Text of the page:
Sellers vs. Consumers: 3 Tips to Outsmart the Salesperson

Ahhh yeah, sales – the one industry nearly everyone has a negative opinion or emotion about, is a skill set that everyone has practiced at some point or another since birth.

At my point, think about the last time you went to great lengths to get someone else to see something from your perspective; that’s sales. For example, if you are in a relationship with someone, casual or married, you have undoubtedly tried to sell something to your partner before, but it may have come in the form of an idea. For example, where to go to dinner, what movie to watch, what color curtains to buy, or what appliances or furniture to furnish the house, are all ways we have made an effort to make the other person see things our way. We are constantly selling and sometimes even ourselves.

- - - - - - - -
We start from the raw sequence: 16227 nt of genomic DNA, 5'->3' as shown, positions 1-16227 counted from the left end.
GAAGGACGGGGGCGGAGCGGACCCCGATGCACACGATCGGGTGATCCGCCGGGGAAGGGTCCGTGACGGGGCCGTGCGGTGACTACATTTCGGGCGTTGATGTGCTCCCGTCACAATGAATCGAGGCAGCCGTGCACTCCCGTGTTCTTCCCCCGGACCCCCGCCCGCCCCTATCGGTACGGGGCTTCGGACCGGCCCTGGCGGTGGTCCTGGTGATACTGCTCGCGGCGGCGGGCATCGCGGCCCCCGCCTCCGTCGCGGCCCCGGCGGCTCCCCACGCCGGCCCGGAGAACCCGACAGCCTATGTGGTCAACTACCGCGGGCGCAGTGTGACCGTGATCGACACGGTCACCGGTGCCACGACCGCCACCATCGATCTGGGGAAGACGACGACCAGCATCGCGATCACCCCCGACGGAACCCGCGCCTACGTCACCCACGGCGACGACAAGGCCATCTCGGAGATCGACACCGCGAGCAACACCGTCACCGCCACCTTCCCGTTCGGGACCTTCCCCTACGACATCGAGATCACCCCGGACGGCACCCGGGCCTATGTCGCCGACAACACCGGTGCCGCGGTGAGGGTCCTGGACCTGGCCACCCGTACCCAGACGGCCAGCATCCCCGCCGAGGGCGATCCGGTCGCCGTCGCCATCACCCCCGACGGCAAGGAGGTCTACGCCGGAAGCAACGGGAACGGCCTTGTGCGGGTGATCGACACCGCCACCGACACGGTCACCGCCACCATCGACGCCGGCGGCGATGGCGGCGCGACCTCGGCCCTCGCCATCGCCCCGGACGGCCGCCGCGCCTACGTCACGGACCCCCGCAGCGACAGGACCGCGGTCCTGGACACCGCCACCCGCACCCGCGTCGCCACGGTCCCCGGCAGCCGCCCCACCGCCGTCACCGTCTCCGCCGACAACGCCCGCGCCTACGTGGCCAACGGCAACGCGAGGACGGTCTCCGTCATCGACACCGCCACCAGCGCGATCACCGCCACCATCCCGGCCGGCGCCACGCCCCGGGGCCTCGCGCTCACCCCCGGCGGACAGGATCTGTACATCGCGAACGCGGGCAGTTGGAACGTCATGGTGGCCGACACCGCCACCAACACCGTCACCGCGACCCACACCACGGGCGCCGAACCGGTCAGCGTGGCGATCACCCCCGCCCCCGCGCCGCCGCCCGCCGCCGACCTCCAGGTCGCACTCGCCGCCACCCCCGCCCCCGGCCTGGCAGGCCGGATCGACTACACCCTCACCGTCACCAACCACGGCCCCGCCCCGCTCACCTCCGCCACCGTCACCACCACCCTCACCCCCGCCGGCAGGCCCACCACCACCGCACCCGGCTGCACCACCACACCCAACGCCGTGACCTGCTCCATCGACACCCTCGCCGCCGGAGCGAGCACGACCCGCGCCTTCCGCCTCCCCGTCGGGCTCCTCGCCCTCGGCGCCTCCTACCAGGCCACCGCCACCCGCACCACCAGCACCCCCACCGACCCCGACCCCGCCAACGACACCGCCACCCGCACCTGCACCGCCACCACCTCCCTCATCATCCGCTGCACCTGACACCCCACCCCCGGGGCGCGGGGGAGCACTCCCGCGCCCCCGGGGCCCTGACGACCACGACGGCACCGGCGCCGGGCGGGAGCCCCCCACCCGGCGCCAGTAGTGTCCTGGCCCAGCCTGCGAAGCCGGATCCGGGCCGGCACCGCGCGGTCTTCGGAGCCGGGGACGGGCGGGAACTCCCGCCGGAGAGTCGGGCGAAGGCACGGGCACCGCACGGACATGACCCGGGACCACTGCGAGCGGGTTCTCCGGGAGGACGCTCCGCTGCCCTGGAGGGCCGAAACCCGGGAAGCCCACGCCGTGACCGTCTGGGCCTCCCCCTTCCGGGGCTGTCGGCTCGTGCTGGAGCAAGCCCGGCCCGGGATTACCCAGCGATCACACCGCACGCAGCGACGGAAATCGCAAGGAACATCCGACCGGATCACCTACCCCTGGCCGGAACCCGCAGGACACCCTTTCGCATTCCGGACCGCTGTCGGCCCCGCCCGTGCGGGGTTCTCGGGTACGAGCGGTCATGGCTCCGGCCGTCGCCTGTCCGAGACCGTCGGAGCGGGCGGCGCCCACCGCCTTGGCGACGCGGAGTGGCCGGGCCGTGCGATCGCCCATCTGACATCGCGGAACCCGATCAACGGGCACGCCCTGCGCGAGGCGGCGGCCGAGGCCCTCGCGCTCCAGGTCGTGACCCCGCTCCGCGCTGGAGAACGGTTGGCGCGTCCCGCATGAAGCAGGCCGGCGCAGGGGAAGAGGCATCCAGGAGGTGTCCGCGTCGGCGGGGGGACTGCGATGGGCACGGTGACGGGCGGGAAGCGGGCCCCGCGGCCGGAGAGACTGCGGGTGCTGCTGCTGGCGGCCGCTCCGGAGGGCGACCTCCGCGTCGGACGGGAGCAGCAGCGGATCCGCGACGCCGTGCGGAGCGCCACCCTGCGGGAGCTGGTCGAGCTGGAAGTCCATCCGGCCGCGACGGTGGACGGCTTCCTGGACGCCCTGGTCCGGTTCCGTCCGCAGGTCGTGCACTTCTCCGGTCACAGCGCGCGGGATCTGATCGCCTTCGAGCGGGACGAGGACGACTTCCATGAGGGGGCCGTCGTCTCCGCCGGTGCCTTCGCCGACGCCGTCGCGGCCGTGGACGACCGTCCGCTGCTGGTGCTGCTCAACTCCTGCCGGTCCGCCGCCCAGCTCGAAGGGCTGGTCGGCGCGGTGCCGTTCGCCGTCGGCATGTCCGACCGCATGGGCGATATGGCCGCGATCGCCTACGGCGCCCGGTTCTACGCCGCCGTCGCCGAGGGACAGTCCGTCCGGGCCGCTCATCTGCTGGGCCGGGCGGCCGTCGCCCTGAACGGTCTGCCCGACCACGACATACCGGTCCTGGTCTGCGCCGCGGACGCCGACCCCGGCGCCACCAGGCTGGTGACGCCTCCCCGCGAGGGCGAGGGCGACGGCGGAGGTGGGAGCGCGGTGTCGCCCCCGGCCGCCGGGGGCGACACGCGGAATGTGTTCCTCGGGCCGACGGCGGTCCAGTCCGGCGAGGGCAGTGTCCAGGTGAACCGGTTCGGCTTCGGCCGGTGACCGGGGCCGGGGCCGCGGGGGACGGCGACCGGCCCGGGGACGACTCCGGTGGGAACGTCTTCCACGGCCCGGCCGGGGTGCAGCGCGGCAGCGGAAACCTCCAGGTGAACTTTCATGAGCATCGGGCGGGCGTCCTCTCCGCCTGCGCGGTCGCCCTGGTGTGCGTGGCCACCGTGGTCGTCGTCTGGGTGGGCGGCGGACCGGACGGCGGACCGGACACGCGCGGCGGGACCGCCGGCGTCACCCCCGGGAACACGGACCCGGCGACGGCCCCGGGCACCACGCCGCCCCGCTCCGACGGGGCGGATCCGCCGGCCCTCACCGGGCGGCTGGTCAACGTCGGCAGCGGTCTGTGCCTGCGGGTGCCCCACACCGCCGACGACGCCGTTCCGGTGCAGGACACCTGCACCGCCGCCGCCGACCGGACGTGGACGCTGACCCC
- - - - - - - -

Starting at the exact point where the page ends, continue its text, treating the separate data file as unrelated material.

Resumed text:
Kids are by far some of the best salespeople in the world, ask any parent. Kids have two things that work for them when it comes to sales – they have an unlimited amount of energy and they are simply relentless! As the father of 5 children, I can attest that my own children are very tenacious, persistent, and at times quite convincing.

When it comes to professional sales, the idea is to help people see a need that they may not have realized. And this was certainly the case during my sales career in the insurance industry. During this time, when meeting a potential customer for the first time, I often heard, “Oh, you salespeople are all the same. Don’t think you’re going to come to my house and sell me something!” The truth is that the first “sale” I had to make in these situations was to get the individual to see my perspective that all salespeople are not the same and that I was different from whatever their perception of a salesperson was.